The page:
All music lovers have been invited to join the unique 46th edition of a sound Albury tradition.
Border Music Camp begins on Sunday, July 5, as a virtual camp owing to the coronavirus pandemic, but this necessity will allow anyone, regardless of location or experience, to take part.
"It's completely free, so this is our gift to regional students," camp chairperson Peter Cerexhe said.
"It will run for a week, just like camp, culminating in the big choir on Saturday, July 11, so people can just join in as much as they want at the level they want.
"It's to keep people connected, keep people moving forward with their music at a time when it's very hard to get outside influences."
Instead of local and visiting campers being based at The Scots School Albury, all events this year will be available via the Border Music Camp website and Facebook page.
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These include live sessions on Celtic music, improvisation and Alexander Technique.
There will be 16 performances by students and 15 by tutors as well as 15 videos with tips on auditioning, practice, warm-ups and memorisation strategies.
Among the instrument demonstrations will be former camper Lauren Whitehead, who now plays in a German opera house, introducing the alphorn.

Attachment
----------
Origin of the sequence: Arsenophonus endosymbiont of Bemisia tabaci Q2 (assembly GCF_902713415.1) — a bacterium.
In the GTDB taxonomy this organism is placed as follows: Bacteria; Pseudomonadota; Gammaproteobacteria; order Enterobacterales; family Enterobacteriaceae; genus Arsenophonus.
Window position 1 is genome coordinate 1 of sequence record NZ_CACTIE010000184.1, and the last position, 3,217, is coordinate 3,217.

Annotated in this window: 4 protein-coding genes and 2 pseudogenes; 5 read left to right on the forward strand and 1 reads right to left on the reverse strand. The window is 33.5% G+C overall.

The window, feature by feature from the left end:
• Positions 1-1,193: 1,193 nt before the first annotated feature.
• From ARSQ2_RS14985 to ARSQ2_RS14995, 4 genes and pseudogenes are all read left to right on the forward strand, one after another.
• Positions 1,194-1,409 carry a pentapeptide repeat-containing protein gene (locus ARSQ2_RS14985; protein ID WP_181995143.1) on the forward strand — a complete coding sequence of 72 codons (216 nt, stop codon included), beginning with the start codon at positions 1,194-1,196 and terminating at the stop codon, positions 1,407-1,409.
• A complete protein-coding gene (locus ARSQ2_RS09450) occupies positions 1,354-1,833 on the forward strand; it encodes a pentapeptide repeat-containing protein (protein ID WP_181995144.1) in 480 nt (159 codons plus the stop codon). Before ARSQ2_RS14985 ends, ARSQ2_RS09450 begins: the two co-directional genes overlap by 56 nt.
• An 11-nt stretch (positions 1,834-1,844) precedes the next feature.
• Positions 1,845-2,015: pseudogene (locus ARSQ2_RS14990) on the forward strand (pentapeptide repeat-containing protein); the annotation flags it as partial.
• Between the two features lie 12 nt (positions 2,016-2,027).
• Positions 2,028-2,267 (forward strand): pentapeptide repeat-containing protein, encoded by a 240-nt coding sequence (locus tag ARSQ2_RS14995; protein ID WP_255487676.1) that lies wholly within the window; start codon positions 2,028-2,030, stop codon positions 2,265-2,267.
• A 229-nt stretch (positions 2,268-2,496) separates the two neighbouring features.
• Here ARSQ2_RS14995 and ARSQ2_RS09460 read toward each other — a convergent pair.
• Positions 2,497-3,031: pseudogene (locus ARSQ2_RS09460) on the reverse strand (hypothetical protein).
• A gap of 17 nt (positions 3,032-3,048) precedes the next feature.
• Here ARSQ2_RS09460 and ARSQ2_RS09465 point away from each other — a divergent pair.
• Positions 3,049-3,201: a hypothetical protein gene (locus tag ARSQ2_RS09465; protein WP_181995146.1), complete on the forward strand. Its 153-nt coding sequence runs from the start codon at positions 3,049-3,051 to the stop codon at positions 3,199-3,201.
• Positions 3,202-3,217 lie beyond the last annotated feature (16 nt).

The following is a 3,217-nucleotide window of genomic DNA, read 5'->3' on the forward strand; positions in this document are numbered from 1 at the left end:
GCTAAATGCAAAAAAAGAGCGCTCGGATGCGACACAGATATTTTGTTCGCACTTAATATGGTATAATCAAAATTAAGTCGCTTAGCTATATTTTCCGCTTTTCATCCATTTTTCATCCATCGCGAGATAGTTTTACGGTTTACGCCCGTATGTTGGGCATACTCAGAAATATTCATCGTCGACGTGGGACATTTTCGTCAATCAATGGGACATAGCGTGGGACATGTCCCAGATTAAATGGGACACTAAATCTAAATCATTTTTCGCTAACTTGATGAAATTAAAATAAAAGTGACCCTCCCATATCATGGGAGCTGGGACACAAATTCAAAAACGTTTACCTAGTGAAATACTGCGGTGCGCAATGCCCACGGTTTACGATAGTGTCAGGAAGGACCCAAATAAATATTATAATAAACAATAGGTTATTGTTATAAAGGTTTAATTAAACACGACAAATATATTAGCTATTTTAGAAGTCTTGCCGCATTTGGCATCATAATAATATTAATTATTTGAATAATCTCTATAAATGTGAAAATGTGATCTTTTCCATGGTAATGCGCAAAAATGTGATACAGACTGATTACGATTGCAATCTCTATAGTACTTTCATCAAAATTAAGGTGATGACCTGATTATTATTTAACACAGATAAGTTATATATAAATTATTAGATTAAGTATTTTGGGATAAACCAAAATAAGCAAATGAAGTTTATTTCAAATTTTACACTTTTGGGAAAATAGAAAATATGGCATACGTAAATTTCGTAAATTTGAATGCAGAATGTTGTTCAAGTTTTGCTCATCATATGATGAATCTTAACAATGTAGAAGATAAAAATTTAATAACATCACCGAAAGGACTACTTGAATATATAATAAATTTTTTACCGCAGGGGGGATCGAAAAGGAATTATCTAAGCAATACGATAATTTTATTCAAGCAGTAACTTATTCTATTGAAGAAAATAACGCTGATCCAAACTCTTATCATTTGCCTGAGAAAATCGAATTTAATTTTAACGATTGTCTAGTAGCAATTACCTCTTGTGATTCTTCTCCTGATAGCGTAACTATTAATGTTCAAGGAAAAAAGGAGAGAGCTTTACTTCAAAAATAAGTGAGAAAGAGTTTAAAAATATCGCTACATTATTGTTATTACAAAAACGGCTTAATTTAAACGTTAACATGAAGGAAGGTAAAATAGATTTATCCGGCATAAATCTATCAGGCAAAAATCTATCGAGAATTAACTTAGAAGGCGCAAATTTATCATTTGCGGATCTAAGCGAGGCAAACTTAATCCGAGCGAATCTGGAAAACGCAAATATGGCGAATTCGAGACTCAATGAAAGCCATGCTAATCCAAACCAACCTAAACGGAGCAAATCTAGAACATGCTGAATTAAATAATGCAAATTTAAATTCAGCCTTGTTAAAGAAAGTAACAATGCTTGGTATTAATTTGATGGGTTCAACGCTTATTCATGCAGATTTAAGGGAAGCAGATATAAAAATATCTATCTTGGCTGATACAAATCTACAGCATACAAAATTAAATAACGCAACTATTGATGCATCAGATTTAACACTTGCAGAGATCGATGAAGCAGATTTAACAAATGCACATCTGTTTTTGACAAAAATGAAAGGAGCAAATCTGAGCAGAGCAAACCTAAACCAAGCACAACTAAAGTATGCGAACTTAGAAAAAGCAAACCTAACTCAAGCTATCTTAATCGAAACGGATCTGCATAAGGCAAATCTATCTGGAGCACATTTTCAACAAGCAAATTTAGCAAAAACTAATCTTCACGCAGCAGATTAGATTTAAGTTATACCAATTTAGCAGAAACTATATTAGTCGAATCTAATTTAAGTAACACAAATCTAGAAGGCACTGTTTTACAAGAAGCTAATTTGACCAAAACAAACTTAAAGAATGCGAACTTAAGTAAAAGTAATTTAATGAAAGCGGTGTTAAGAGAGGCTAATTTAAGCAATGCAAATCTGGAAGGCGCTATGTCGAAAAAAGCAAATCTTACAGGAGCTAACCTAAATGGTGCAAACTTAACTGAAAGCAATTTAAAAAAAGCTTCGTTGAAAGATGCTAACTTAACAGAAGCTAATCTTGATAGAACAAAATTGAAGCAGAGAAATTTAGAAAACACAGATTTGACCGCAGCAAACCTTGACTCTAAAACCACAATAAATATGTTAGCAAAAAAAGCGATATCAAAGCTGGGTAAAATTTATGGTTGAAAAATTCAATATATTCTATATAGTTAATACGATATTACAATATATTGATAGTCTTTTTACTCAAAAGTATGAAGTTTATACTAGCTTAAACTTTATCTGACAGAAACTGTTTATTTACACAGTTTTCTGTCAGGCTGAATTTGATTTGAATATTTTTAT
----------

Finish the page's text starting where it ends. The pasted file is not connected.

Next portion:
The week also promises some digital wizardry, for example Joel Dullard playing Pachelbel's Canon on all 25 instruments in his house.
Hundreds of people are involved in bringing together the virtual camp, with participants sending in their contribution to the final massed choir performance.
T-shirts marking the "missing" 46th Border Music Camp have been ordered by campers in NSW, Victoria, Northern Territory, Western Australia, South Australia, ACT and Singapore.
Mr Cerexhe and camp secretary Susan Karaffa joined the camp committee through their children's participation more than a decade ago.
Mrs Karaffa said the 2020 camp would be different.
"I will miss the camaraderie, but we have to do what we have to do and we'll keep our community engaged with us," she said.
Mr Cerexhe said the virtual program might help raise the camp's public profile.
"People may never have heard of it but here's a chance to see what it's like," he said.